Tuesday, June 18, 2013

Promptly This June: Unplugged Poems

    Googling 'poetry prompts' brought me this, from Writer's Digest.


Wednesday Poetry Prompts: 221

Categories: Poetry Prompts, Robert Lee Brewer's Poetic Asides Blog, What's New.
Over the past weekend, I took Friday off work and “unplugged” myself from nearly all my electronics (except my phone, which I barely used) until Monday night. So four days and four nights (if including Thursday night) without e-mail, social media, blogging, websites, etc. As a person constantly immersed in media, it felt liberating to pull the plug.
For this week’s prompt, write an unplugged poem. The plug could be attached to computers, but maybe it’s a metaphor for relationships that need the plug pulled. Or a phase of your life. Or a way of thinking. Or a toaster. Just a toaster.


I'm going to have to do this with pen and paper first, to remember being unplugged. When I took my first poetry courses in college, it was all pen and paper.

The Cool Lamp

Our cool blue lamp broke in transit
One item from a household of goods
Chairs and antique platters, movies and crystal and hope
Driven here in a POD and set in the new driveway.

We unpacked ourselves less carefully than we could have.
We rushed into a larger space than we knew, going in.
Sharp pieces hid in many corners.

Unused but not discarded
The strong metal base sits in a closet
Dusty and dim as the hopes and crystal, now
Disconnected from our energy.

© By Mari Kozlowski, June 18, 2013


Sunday, June 16, 2013

Promptly This June! June 12th, The Man in the Park

Here's one I picked up from WD's online prompt source, http://www.writersdigest.com/prompts.

The Man in the Park

You get back to your studio to develop pictures from the hour you just spent in the park. All of the pictures turn out well, except for a select few. In six photographs, there is a man in the frame. Something seems slightly off, and rather strange about each picture. Who is he and what is weird about the photographs?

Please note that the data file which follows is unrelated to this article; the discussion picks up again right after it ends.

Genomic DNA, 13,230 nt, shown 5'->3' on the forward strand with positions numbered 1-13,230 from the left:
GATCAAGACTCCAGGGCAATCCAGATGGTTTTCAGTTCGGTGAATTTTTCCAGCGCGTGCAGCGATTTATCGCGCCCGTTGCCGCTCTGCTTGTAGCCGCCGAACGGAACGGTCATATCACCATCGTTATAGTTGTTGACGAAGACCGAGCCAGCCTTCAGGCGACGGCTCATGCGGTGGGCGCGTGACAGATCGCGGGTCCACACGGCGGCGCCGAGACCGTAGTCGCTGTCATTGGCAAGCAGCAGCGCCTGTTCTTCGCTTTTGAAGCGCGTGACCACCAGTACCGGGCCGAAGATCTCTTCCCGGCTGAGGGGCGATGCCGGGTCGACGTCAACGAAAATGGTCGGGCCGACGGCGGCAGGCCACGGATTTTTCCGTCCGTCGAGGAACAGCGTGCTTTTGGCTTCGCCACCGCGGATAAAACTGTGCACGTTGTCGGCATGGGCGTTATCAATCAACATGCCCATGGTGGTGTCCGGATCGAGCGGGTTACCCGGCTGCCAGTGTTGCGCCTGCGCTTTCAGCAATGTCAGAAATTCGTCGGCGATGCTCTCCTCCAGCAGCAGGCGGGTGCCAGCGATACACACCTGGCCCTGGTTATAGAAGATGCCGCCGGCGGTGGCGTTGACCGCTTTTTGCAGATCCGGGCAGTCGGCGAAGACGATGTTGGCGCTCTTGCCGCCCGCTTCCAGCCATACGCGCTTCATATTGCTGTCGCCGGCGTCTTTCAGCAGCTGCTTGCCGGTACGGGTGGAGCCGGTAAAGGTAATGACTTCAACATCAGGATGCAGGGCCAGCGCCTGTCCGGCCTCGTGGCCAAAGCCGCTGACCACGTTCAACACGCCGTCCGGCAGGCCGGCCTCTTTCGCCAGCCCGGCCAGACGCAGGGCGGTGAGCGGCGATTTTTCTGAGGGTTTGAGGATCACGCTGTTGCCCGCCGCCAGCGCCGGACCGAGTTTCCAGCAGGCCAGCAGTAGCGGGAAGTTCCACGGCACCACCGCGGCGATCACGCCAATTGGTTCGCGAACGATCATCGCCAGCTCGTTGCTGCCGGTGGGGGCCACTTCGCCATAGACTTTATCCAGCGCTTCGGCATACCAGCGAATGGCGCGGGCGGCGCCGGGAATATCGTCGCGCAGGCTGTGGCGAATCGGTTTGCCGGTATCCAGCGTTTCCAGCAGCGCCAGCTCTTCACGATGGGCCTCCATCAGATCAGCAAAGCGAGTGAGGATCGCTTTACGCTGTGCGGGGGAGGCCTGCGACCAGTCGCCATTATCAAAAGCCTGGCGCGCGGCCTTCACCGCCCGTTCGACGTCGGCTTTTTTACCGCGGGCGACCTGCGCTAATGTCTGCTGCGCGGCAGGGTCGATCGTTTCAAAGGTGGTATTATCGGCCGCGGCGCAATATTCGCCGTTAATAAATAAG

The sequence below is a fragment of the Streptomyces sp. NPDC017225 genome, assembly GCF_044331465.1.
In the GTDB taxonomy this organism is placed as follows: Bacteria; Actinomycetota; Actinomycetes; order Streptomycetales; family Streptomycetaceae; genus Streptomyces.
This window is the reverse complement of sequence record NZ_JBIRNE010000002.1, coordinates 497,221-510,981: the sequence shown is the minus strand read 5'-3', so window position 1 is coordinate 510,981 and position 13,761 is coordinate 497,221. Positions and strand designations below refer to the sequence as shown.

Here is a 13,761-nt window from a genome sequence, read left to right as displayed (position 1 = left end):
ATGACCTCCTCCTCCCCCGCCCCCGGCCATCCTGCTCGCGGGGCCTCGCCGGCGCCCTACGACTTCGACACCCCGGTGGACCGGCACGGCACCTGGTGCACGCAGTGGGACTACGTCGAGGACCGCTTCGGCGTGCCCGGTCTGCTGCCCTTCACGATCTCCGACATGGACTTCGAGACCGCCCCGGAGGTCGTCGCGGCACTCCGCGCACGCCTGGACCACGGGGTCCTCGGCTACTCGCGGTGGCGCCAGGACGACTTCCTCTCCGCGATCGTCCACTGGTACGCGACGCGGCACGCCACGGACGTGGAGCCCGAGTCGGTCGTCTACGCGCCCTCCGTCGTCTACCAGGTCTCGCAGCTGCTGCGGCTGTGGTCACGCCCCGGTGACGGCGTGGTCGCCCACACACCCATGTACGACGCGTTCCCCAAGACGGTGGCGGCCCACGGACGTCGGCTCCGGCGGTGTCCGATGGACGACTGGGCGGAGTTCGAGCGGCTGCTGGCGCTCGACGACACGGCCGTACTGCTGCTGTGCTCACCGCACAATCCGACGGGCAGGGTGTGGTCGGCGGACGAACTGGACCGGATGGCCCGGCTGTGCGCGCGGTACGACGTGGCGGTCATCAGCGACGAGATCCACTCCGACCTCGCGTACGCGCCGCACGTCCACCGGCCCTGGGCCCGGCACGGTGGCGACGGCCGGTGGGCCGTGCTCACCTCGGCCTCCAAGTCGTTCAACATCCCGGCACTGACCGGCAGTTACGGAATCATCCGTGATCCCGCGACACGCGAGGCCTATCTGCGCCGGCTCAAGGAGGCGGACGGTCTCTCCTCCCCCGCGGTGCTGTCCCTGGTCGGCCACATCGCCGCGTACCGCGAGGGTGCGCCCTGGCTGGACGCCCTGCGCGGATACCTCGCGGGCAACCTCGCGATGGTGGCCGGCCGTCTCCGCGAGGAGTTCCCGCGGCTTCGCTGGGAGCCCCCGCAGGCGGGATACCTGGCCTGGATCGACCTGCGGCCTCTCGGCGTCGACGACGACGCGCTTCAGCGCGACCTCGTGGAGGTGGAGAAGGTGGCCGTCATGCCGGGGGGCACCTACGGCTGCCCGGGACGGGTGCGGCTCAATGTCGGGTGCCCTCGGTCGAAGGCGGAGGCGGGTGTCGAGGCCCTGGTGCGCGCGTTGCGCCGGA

500 words or less.


Neela laid out her afternoon's work, smiling-- the colors, the action she'd captured on film, were the makings of a fine collage, a set piece to be bleached and stained, in parts, hung against other finds from the park like the twisted twig still adorned with half a cocoon, or the heron feather, her prize of the day. Four hours of shooting & gathering, and another two in the darkroom, she considered well spent. She walked around her craft table pushing pics towards or away from each other, as a natural arrangement suggested itself.

 There was core of ten, she felt, the lynchpin of the piece emerging in her mind's eye-- each filled with movement from animals, wind-rippled leaves and a generous splash of sun-struck cityscape in the background. She slid the group of photos together and apart, testing her ideas. One of the core had an odd blue edge to it, on the right side. She swung her overhead light to a tighter focus, and noticed that several more of the core had the same edging of blue.



Sunday, June 9, 2013

Promptly This June

 That's my unsubtle play on words, since here it is, already my little sister's Birthday, June 9th.

 Of course I called her, hush now.

 If you've been keeping up with me, you know I've just had major surgery, a full hysterectomy. I've been home for over a week now; I went in on a Wednesday and came home that Friday. Normally I don't heal all that fast, so this amazing turnaround is heartening. Still, I've blocked out my calendar for June and July as Healing months.

 Healing is boring sometimes, though, when you can't go outside alone, or drive, and you don't look decent enough to have visitors that aren't related. So I've decided to use a new prompt here, every few days or so, to keep my head moving and the ideas flowing.

 I won't keep them to fiction alone, variety is Necessary right now.

First one, below. 'Night night!

From P&W, my easy source for prompts.

Ten-Second Essays

Read James Richardson’s aphorisms or “ten-second essays." Pick one that resonates with you, and use the aphorism as an epigraph or starting off point for a poem.

ll stones are broken stones.


Around the edge of the sidewalk, in the street or garden

stones are broken, pieces of hardness

not hard enough to have stayed whole

like your child's heart that still beats in two places--

a half-forgotten past and the idealized future

we were building with curved cast-off tiles 

when the moon came down and shattered us, too.

© By Mari Kozlowski, June 9, 2013